Prime Minister David Cameron has been drawn into the row over failure to include crumbling Todmorden High School in the last round of school re-build funding.
Todmorden High School’s student council has taken matters into their own hands to lobby the decision not to include the school in the Priority School’s Building Programme 2, inviting Mr Cameron to come and see for himself the conditions in which students have to undertake their studies,
I was bitterly disappointed that neither Todmorden High nor Calder High were allocated funding under PSBP2 and I have continued to lobby the Prime Minister, Secretary of State for Education and those civil servants involved with the processCalder Valley MP Craig Whittaker
Meanwhile Calder Valley Conservative MP Craig Whittaker continues to petition his own PM and Government over the re-build funding issues faced by both Todmorden and Calder High schools.
Last month he staged a rooftop protest against the decision at Todmorden High.
Mr Whittaker said: “I was bitterly disappointed that neither Todmorden High nor Calder High were allocated funding under PSBP2 and I have continued to lobby the Prime Minister, Secretary of State for Education and those civil servants involved with the process over the last few weeks.”
So far, Mr Whittaker has managed to secure a one off inquiry by the Education Select Committee into the PSBP2 which will be held on March 18 and an adjournment debate on March 9.
Previously, the opposition parties noted their anger on the “disappointing” funding allocation snub and had hoped for the decision to be reconsidered.
The student council is made up of representatives from each year group at the school and throughout this year they have been taking a very active role in communicating with both the Local Authority and more recently the Prime Minister with regards to funding for a new building.
The students were left disappointed when Mr Cameron declined the invite after telling the Prime Minister they “feel like they have been let down by various Governments through their decision not to give their school funding”.
The school, which spends around £250,000 a year temporarily fixing problems including mould, leaking ceilings and damp walls, recently missed out on the much-needed rebuild funding in the £2 billion Priority Schools Building Programme 2 (PSBP2).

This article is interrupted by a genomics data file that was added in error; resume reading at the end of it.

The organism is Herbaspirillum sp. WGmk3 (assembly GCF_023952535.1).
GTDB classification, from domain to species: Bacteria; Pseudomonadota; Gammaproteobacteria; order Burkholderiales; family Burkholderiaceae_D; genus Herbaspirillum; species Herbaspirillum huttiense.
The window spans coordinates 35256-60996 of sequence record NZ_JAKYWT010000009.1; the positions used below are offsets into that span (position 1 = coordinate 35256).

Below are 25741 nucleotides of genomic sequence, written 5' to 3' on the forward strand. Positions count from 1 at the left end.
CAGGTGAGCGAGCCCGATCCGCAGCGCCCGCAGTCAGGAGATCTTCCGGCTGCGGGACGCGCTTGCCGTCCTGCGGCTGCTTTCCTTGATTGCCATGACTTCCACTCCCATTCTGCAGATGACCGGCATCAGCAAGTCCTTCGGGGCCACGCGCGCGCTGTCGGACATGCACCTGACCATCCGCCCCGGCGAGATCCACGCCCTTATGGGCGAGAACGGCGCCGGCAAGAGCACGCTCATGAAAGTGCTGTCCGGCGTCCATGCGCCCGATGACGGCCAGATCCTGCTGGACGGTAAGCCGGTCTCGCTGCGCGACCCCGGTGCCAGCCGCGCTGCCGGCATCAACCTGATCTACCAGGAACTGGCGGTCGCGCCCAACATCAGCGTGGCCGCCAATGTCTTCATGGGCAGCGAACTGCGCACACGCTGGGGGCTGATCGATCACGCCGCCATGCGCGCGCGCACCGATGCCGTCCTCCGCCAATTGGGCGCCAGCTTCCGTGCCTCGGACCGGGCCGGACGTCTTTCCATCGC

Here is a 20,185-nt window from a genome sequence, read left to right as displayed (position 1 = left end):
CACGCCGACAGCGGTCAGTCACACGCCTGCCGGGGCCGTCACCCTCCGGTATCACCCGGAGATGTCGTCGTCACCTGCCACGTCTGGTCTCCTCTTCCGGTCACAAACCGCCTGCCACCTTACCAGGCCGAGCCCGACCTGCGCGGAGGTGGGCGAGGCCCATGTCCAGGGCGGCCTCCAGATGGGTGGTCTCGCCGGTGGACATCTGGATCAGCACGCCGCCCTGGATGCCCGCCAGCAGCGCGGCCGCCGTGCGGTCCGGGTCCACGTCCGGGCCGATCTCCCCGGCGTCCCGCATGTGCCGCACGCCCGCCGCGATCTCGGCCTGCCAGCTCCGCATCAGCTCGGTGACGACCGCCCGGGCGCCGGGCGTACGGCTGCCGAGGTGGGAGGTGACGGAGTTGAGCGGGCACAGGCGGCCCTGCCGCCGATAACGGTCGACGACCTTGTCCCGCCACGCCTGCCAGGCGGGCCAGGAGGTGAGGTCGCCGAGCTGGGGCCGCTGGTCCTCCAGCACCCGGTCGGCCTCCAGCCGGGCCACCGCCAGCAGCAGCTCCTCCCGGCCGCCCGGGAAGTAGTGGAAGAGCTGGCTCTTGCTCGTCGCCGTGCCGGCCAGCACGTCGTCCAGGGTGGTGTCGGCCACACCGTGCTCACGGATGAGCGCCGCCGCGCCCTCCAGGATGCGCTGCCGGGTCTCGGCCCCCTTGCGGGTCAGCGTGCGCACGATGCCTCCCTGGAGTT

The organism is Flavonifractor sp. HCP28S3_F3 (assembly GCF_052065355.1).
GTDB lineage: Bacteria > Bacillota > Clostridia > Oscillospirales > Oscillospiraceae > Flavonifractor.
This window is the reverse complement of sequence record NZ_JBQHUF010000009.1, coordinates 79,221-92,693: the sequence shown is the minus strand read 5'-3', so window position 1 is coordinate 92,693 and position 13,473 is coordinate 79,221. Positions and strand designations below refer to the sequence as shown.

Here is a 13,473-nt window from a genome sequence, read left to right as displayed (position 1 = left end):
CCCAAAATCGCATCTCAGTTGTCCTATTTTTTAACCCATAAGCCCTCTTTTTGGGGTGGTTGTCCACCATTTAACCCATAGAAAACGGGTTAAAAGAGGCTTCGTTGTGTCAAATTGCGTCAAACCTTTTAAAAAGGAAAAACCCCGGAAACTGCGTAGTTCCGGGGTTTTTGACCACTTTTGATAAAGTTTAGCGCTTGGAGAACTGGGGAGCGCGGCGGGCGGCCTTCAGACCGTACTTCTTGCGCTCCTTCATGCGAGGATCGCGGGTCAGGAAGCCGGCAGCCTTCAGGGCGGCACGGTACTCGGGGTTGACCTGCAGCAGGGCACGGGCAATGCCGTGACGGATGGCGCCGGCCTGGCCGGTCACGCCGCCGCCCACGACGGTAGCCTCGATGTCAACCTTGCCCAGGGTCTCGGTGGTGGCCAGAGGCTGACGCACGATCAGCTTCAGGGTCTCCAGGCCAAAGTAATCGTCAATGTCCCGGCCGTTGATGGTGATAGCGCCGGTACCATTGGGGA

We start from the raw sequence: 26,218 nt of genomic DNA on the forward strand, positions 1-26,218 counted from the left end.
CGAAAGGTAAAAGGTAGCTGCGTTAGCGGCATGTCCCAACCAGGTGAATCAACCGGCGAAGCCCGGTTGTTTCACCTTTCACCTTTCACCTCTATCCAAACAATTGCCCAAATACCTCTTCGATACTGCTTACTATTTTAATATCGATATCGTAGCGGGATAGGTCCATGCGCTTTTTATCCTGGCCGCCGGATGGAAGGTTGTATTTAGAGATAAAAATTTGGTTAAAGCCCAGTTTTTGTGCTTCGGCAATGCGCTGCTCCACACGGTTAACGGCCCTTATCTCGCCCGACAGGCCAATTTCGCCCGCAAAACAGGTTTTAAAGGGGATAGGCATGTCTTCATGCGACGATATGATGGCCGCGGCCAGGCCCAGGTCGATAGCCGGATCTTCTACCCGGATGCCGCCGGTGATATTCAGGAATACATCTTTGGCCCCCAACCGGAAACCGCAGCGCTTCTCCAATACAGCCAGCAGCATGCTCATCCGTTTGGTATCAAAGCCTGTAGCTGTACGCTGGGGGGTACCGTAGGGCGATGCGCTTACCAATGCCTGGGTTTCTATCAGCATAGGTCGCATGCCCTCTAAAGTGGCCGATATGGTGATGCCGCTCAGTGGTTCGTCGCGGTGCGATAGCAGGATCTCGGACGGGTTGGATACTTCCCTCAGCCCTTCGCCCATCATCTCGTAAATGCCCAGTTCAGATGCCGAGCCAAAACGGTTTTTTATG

Mr Cameron responded to say that unfortunately he will not be available to visit the school, thanked them for taking the time to write to him and explained that their letter has now been passed onto the Department for Education.
In their determination to speed up a solution for the school, the student council has also kept up the pressure on other officials.
Just before half term they wrote to Peter Lauener, chief executive of the Education Funding Agency, to explain to him the importance of a new building and what it would mean to the students of Todmorden High School, after senior students had also met him when he visited - just days before the funding news arrived.
They have also written to Stuart Smith, director for Children and Young People’s Services at Calderdale Council to ask him for an update on when they could expect work to start on the £5m building which will replace the English and Riverside buildings.
Todmorden High did not qualify for funding under the old Building Schools for the Future programme, as the need for a rebuild was based on criteria which included exam results and social deprivation.
Now, under the new system every school in England is surveyed and funding priority is given to schools in the worst state of dilapidation and the highest demand for school places.
However, despite calls from the community for the school to be refurbished, Todmorden High School missed out when funding for more than 270 schools was announced by the Government in early February.